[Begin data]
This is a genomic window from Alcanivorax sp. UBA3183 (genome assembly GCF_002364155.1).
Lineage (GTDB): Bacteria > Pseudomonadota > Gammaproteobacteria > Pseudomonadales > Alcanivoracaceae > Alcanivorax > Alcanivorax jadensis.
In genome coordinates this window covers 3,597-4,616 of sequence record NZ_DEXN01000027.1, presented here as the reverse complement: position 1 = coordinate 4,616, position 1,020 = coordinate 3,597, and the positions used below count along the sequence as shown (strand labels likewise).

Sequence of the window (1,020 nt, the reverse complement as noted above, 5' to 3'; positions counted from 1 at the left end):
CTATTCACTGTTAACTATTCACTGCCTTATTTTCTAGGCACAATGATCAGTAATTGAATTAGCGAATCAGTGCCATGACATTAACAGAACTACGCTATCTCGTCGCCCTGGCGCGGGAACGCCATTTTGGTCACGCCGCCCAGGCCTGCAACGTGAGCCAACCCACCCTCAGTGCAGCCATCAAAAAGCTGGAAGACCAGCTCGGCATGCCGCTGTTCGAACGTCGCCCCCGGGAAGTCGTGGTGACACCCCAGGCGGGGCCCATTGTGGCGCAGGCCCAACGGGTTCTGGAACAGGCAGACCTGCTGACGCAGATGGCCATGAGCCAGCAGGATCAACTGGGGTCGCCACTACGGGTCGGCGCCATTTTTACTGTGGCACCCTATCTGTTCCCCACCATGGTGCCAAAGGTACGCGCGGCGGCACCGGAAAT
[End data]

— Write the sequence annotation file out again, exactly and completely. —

This is a genomic window from Alcanivorax sp. UBA3183 (genome assembly GCF_002364155.1).
Lineage (GTDB): Bacteria > Pseudomonadota > Gammaproteobacteria > Pseudomonadales > Alcanivoracaceae > Alcanivorax > Alcanivorax jadensis.
In genome coordinates this window covers 3,597-4,616 of sequence record NZ_DEXN01000027.1, presented here as the reverse complement: position 1 = coordinate 4,616, position 1,020 = coordinate 3,597, and the positions used below count along the sequence as shown (strand labels likewise).

Sequence of the window (1,020 nt, the reverse complement as noted above, 5' to 3'; positions counted from 1 at the left end):
CTATTCACTGTTAACTATTCACTGCCTTATTTTCTAGGCACAATGATCAGTAATTGAATTAGCGAATCAGTGCCATGACATTAACAGAACTACGCTATCTCGTCGCCCTGGCGCGGGAACGCCATTTTGGTCACGCCGCCCAGGCCTGCAACGTGAGCCAACCCACCCTCAGTGCAGCCATCAAAAAGCTGGAAGACCAGCTCGGCATGCCGCTGTTCGAACGTCGCCCCCGGGAAGTCGTGGTGACACCCCAGGCGGGGCCCATTGTGGCGCAGGCCCAACGGGTTCTGGAACAGGCAGACCTGCTGACGCAGATGGCCATGAGCCAGCAGGATCAACTGGGGTCGCCACTACGGGTCGGCGCCATTTTTACTGTGGCACCCTATCTGTTCCCCACCATGGTGCCAAAGGTACGCGCGGCGGCACCGGAAAT